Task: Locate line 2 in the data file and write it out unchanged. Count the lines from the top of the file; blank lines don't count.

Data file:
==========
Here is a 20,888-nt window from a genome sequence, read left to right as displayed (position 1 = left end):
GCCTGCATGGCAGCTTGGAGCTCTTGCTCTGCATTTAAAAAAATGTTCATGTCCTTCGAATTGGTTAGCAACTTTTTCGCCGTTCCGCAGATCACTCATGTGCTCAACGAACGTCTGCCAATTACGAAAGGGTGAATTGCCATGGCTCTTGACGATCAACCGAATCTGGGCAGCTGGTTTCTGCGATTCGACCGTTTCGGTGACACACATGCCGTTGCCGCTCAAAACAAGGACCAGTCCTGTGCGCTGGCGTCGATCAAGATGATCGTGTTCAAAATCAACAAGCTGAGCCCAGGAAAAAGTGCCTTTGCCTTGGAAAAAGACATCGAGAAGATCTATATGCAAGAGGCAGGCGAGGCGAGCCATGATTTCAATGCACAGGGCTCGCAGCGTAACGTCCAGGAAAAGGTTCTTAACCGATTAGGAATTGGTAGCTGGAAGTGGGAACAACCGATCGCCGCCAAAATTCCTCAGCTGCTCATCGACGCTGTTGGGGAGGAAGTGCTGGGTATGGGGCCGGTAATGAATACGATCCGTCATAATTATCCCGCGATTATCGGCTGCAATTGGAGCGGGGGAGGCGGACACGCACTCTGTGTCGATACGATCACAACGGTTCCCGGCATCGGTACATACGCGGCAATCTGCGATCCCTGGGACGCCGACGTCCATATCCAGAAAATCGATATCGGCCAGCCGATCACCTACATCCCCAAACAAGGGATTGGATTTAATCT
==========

GCCTGCATGGCAGCTTGGAGCTCTTGCTCTGCATTTAAAAAAATGTTCATGTCCTTCGAATTGGTTAGCAACTTTTTCGCCGTTCCGCAGATCACTCATGTGCTCAACGAACGTCTGCCAATTACGAAAGGGTGAATTGCCATGGCTCTTGACGATCAACCGAATCTGGGCAGCTGGTTTCTGCGATTCGACCGTTTCGGTGACACACATGCCGTTGCCGCTCAAAACAAGGACCAGTCCTGTGCGCTGGCGTCGATCAAGATGATCGTGTTCAAAATCAACAAGCTGAGCCCAGGAAAAAGTGCCTTTGCCTTGGAAAAAGACATCGAGAAGATCTATATGCAAGAGGCAGGCGAGGCGAGCCATGATTTCAATGCACAGGGCTCGCAGCGTAACGTCCAGGAAAAGGTTCTTAACCGATTAGGAATTGGTAGCTGGAAGTGGGAACAACCGATCGCCGCCAAAATTCCTCAGCTGCTCATCGACGCTGTTGGGGAGGAAGTGCTGGGTATGGGGCCGGTAATGAATACGATCCGTCATAATTATCCCGCGATTATCGGCTGCAATTGGAGCGGGGGAGGCGGACACGCACTCTGTGTCGATACGATCACAACGGTTCCCGGCATCGGTACATACGCGGCAATCTGCGATCCCTGGGACGCCGACGTCCATATCCAGAAAATCGATATCGGCCAGCCGATCACCTACATCCCCAAACAAGGGATTGGATTTAATCT